• £3.99

Publisher Description

Includes the short stories: "The Alchemist" and "The Nameless City"

H.P. Lovecraft is considered one of the most influential horror and fantasy writers of the 20th century. His work, which is frequently compared to the likes of Edgar Allan Poe, explored the idea that life is incomprehensible to human minds and the universe is fundamentally alien.

This volume showcases arguably some of Lovecraft's best work. "Imprisoned with the Pharaohs" was originally written for the world-famous escape artist Harry Houdini and was published under Houdini's name in the magazine Weird Tales.

This release also contains an example of some of Lovecraft's earliest work, including "The Alchemist", which was written when he was only 18, and "The Nameless City", the first story to investigate the powerful Cthulu Mythos for which Lovecraft is famous.

Gareth David-Lloyd has recently starred in the hit BBC 2 series Torchwood. Before playing Ianto Jones, Gareth trained at the National Youth Theatre, and his credits include the role of Sebastian in Twelfth Night, as well as television appearances in Mine All Mine, Absolute Power and Rosemary & Thyme. Staten Eliot is an ambitious young actor whose film credits include Lycanthropy, The Basement, and Camp X-Ray: Ghosts of Guantanamo Bay. Staten made his film debut in Flip a Coin, the first English-speaking film by award-winning Swedish director David Flamholc. Dubbed as "a slick East End version of Notting Hill", reviewers branded Staten "the next Jude Law". Other television credits include Marcus in Totally Frank (Channel 4) and James in Trust (BBC 1) alongside Ian McShane and Robson Green.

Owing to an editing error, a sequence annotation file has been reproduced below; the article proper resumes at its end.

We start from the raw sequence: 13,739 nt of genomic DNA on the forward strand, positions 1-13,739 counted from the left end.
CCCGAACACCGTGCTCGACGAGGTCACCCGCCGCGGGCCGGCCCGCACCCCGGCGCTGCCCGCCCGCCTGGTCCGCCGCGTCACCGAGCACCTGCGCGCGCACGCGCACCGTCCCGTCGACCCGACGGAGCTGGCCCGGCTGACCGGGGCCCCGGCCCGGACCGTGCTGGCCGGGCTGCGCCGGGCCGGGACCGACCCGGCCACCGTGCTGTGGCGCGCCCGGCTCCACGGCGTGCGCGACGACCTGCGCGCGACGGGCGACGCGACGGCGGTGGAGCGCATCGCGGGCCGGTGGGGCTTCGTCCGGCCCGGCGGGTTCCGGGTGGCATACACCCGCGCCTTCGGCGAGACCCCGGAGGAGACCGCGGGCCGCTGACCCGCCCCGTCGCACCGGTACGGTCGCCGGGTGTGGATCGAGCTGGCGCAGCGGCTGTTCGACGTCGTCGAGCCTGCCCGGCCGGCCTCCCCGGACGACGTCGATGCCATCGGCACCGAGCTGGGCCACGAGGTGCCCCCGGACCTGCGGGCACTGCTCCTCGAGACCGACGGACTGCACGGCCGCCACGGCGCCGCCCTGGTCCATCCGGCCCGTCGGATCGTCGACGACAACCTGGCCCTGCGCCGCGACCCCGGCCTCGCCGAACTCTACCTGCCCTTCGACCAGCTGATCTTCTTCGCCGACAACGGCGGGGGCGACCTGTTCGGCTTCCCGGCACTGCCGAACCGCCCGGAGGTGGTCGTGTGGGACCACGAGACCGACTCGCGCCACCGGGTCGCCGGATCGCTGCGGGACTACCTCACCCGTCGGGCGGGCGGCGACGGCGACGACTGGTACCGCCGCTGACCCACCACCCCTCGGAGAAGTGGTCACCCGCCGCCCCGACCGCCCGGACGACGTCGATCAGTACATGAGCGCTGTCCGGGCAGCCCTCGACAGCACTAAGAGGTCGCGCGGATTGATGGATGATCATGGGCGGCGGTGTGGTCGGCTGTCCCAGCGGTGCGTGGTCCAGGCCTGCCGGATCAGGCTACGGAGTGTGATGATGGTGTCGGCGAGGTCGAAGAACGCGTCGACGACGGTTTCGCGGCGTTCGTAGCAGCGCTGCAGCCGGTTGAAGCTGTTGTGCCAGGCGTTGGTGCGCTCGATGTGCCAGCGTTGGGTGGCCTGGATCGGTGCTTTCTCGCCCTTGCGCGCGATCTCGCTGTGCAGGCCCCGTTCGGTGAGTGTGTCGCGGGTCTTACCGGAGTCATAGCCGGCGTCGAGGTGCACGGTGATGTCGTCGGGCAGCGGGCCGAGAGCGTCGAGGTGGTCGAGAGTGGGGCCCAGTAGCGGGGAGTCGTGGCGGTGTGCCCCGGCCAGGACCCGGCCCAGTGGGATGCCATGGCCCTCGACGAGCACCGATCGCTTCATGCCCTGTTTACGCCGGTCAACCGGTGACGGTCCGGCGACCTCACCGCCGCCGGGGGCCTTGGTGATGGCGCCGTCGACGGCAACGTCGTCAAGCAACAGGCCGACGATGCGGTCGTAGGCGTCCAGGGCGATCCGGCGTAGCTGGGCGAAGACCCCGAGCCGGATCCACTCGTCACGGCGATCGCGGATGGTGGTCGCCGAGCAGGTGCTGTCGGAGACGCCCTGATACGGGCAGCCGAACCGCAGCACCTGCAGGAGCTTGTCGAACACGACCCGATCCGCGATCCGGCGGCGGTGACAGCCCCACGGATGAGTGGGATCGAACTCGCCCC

Gareth David-Lloyd, Staten Eliot
hr min
August 12
Fantom Films

Customer Reviews

AlexFox123 ,



Old Lag ,

Appallingly read

Lovecraft has to be my favourite horror author and having exhausted the other audiobooks available on iTunes I was looking forward to hearing this. Unfortunately it rapidly becomes apparent that the narrator is incapable of the correct pronunciation not only of the arabic names but also of the English required to do justice to the story. Howling errors interrupt every fifth sentence and become so irritating that the listener is entirely distracted from the tale of horror so supremely crafted by a master of his art. The clash between the worthy prose and the ignorant and unimaginative manner of its exposition is painful to endure.

Sloppy production values read lazily to secure a quick pound from the unsuspecting fan. Not worth the money.

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